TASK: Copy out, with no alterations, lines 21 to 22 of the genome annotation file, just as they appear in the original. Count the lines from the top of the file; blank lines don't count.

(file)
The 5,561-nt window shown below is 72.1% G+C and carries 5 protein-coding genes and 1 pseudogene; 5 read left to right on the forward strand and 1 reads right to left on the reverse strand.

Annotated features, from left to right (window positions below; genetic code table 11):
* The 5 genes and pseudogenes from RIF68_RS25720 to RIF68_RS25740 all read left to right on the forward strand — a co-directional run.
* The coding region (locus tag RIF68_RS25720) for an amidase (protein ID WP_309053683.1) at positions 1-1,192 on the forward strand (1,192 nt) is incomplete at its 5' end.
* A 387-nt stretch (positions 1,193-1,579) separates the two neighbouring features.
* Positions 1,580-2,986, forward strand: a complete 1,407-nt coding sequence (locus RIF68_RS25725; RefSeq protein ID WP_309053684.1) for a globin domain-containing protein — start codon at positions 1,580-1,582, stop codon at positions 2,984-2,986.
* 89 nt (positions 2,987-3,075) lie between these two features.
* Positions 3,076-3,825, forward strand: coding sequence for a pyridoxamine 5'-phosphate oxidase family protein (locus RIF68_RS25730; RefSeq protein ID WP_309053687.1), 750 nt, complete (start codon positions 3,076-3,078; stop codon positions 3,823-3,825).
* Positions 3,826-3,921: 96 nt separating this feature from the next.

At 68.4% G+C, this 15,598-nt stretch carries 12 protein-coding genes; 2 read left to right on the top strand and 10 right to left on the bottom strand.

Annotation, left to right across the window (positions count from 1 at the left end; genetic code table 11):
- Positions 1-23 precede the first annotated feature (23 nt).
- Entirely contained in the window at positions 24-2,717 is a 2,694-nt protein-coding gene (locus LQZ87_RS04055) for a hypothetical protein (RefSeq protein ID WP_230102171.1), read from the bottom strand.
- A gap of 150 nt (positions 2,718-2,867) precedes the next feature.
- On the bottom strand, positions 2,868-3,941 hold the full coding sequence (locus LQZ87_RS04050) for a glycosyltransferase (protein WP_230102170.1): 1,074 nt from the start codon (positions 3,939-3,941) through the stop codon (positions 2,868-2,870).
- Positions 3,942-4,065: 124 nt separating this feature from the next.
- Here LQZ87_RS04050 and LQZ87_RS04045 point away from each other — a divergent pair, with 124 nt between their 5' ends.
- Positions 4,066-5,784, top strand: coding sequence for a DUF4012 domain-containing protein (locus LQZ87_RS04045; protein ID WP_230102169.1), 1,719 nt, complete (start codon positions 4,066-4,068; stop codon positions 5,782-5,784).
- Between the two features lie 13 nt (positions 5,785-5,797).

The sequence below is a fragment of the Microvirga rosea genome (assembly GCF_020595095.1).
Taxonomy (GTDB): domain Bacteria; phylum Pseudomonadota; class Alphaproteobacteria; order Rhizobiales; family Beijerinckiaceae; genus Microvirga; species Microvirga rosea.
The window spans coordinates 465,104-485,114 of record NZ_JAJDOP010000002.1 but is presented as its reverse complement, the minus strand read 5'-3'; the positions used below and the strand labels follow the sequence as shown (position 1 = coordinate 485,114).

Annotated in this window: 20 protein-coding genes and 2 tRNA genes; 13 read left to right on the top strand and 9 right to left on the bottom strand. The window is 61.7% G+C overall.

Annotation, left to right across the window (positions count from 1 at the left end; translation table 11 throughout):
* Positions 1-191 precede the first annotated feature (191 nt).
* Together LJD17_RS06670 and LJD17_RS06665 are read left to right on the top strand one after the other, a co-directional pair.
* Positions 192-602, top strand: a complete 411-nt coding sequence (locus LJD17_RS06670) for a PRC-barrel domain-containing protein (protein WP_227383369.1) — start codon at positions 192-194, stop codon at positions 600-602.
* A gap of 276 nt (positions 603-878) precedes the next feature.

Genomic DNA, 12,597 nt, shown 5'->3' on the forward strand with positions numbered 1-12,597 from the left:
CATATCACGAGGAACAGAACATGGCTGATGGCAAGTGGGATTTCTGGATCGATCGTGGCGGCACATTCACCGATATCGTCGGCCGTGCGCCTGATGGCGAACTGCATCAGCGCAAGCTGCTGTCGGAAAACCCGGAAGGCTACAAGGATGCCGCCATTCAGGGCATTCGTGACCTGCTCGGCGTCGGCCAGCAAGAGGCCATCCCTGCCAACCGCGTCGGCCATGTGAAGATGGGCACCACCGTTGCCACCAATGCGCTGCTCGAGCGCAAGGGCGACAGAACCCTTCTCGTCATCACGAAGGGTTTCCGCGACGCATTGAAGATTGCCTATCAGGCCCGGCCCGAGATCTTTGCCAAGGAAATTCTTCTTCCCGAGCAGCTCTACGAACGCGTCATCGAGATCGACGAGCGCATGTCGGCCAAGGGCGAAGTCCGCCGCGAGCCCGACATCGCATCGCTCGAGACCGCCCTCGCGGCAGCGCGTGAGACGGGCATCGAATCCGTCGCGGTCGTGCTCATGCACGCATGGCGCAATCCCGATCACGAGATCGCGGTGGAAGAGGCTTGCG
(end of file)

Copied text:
Taxonomy (GTDB): domain Bacteria; phylum Pseudomonadota; class Alphaproteobacteria; order Rhizobiales; family Beijerinckiaceae; genus Microvirga; species Microvirga rosea.
The window spans coordinates 465,104-485,114 of record NZ_JAJDOP010000002.1 but is presented as its reverse complement, the minus strand read 5'-3'; the positions used below and the strand labels follow the sequence as shown (position 1 = coordinate 485,114).